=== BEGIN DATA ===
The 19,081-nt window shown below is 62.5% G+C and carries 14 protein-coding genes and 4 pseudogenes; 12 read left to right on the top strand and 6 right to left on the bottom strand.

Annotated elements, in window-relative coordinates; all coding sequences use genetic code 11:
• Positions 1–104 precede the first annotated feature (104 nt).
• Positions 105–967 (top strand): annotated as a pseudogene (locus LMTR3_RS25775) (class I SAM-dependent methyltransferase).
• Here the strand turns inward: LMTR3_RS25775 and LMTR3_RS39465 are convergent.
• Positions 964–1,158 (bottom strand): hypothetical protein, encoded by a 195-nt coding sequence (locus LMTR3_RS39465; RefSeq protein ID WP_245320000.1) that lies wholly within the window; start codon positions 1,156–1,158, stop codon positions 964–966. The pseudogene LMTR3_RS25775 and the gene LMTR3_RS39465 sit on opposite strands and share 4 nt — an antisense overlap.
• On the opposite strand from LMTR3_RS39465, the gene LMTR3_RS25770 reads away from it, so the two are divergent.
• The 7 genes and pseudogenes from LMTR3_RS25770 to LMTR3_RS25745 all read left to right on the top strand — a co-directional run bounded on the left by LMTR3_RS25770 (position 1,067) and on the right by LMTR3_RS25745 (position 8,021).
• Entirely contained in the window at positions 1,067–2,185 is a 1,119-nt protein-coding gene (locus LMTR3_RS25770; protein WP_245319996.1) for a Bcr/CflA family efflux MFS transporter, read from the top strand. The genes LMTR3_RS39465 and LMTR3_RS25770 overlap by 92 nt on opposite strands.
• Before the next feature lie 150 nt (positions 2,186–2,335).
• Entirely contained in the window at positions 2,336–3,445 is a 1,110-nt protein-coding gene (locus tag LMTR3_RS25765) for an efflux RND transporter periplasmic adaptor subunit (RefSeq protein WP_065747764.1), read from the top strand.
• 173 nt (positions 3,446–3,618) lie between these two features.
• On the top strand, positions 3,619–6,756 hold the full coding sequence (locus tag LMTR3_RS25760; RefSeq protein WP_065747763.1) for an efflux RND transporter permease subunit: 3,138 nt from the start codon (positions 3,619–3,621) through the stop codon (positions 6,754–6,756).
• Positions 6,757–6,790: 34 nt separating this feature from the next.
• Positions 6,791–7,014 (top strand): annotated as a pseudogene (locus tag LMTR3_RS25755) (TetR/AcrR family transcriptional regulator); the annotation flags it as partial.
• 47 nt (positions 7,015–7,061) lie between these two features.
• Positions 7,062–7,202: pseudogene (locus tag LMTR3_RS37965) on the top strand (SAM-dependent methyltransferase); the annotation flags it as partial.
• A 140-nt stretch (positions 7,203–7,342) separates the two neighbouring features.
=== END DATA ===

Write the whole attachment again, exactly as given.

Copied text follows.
The 19,081-nt window shown below is 62.5% G+C and carries 14 protein-coding genes and 4 pseudogenes; 12 read left to right on the top strand and 6 right to left on the bottom strand.

Annotated elements, in window-relative coordinates; all coding sequences use genetic code 11:
• Positions 1–104 precede the first annotated feature (104 nt).
• Positions 105–967 (top strand): annotated as a pseudogene (locus LMTR3_RS25775) (class I SAM-dependent methyltransferase).
• Here the strand turns inward: LMTR3_RS25775 and LMTR3_RS39465 are convergent.
• Positions 964–1,158 (bottom strand): hypothetical protein, encoded by a 195-nt coding sequence (locus LMTR3_RS39465; RefSeq protein ID WP_245320000.1) that lies wholly within the window; start codon positions 1,156–1,158, stop codon positions 964–966. The pseudogene LMTR3_RS25775 and the gene LMTR3_RS39465 sit on opposite strands and share 4 nt — an antisense overlap.
• On the opposite strand from LMTR3_RS39465, the gene LMTR3_RS25770 reads away from it, so the two are divergent.
• The 7 genes and pseudogenes from LMTR3_RS25770 to LMTR3_RS25745 all read left to right on the top strand — a co-directional run bounded on the left by LMTR3_RS25770 (position 1,067) and on the right by LMTR3_RS25745 (position 8,021).
• Entirely contained in the window at positions 1,067–2,185 is a 1,119-nt protein-coding gene (locus LMTR3_RS25770; protein WP_245319996.1) for a Bcr/CflA family efflux MFS transporter, read from the top strand. The genes LMTR3_RS39465 and LMTR3_RS25770 overlap by 92 nt on opposite strands.
• Before the next feature lie 150 nt (positions 2,186–2,335).
• Entirely contained in the window at positions 2,336–3,445 is a 1,110-nt protein-coding gene (locus tag LMTR3_RS25765) for an efflux RND transporter periplasmic adaptor subunit (RefSeq protein WP_065747764.1), read from the top strand.
• 173 nt (positions 3,446–3,618) lie between these two features.
• On the top strand, positions 3,619–6,756 hold the full coding sequence (locus tag LMTR3_RS25760; RefSeq protein WP_065747763.1) for an efflux RND transporter permease subunit: 3,138 nt from the start codon (positions 3,619–3,621) through the stop codon (positions 6,754–6,756).
• Positions 6,757–6,790: 34 nt separating this feature from the next.
• Positions 6,791–7,014 (top strand): annotated as a pseudogene (locus tag LMTR3_RS25755) (TetR/AcrR family transcriptional regulator); the annotation flags it as partial.
• 47 nt (positions 7,015–7,061) lie between these two features.
• Positions 7,062–7,202: pseudogene (locus tag LMTR3_RS37965) on the top strand (SAM-dependent methyltransferase); the annotation flags it as partial.
• A 140-nt stretch (positions 7,203–7,342) separates the two neighbouring features.